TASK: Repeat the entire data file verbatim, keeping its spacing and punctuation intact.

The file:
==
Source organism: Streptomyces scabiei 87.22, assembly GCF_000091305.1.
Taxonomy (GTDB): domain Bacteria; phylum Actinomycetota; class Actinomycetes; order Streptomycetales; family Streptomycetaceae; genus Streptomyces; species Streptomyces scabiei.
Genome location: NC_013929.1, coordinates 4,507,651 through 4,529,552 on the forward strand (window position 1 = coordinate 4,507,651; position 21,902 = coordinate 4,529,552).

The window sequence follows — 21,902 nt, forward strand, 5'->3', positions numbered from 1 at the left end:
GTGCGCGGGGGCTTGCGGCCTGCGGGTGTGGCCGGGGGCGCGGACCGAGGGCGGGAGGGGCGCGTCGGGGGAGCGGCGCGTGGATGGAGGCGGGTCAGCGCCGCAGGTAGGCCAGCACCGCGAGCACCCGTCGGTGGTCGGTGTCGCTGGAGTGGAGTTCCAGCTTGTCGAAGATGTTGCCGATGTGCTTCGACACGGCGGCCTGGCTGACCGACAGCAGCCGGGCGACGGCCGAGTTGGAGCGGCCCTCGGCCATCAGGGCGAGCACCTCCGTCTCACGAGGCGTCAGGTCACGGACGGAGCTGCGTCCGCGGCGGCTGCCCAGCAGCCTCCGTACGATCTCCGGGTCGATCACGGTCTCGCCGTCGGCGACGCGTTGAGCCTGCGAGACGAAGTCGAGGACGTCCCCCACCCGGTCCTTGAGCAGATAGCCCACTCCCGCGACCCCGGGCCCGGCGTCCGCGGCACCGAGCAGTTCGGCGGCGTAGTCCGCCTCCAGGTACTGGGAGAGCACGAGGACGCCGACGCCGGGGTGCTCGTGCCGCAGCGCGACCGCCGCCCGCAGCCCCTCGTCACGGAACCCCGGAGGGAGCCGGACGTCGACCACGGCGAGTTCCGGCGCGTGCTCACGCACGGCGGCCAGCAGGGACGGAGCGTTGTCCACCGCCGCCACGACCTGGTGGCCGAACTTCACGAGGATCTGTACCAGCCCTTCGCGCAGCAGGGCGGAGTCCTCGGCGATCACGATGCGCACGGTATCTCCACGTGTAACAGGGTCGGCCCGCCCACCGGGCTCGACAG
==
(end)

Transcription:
Source organism: Streptomyces scabiei 87.22, assembly GCF_000091305.1.
Taxonomy (GTDB): domain Bacteria; phylum Actinomycetota; class Actinomycetes; order Streptomycetales; family Streptomycetaceae; genus Streptomyces; species Streptomyces scabiei.
Genome location: NC_013929.1, coordinates 4,507,651 through 4,529,552 on the forward strand (window position 1 = coordinate 4,507,651; position 21,902 = coordinate 4,529,552).

The window sequence follows — 21,902 nt, forward strand, 5'->3', positions numbered from 1 at the left end:
GTGCGCGGGGGCTTGCGGCCTGCGGGTGTGGCCGGGGGCGCGGACCGAGGGCGGGAGGGGCGCGTCGGGGGAGCGGCGCGTGGATGGAGGCGGGTCAGCGCCGCAGGTAGGCCAGCACCGCGAGCACCCGTCGGTGGTCGGTGTCGCTGGAGTGGAGTTCCAGCTTGTCGAAGATGTTGCCGATGTGCTTCGACACGGCGGCCTGGCTGACCGACAGCAGCCGGGCGACGGCCGAGTTGGAGCGGCCCTCGGCCATCAGGGCGAGCACCTCCGTCTCACGAGGCGTCAGGTCACGGACGGAGCTGCGTCCGCGGCGGCTGCCCAGCAGCCTCCGTACGATCTCCGGGTCGATCACGGTCTCGCCGTCGGCGACGCGTTGAGCCTGCGAGACGAAGTCGAGGACGTCCCCCACCCGGTCCTTGAGCAGATAGCCCACTCCCGCGACCCCGGGCCCGGCGTCCGCGGCACCGAGCAGTTCGGCGGCGTAGTCCGCCTCCAGGTACTGGGAGAGCACGAGGACGCCGACGCCGGGGTGCTCGTGCCGCAGCGCGACCGCCGCCCGCAGCCCCTCGTCACGGAACCCCGGAGGGAGCCGGACGTCGACCACGGCGAGTTCCGGCGCGTGCTCACGCACGGCGGCCAGCAGGGACGGAGCGTTGTCCACCGCCGCCACGACCTGGTGGCCGAACTTCACGAGGATCTGTACCAGCCCTTCGCGCAGCAGGGCGGAGTCCTCGGCGATCACGATGCGCACGGTATCTCCACGTGTAACAGGGTCGGCCCGCCCACCGGGCTCGACAG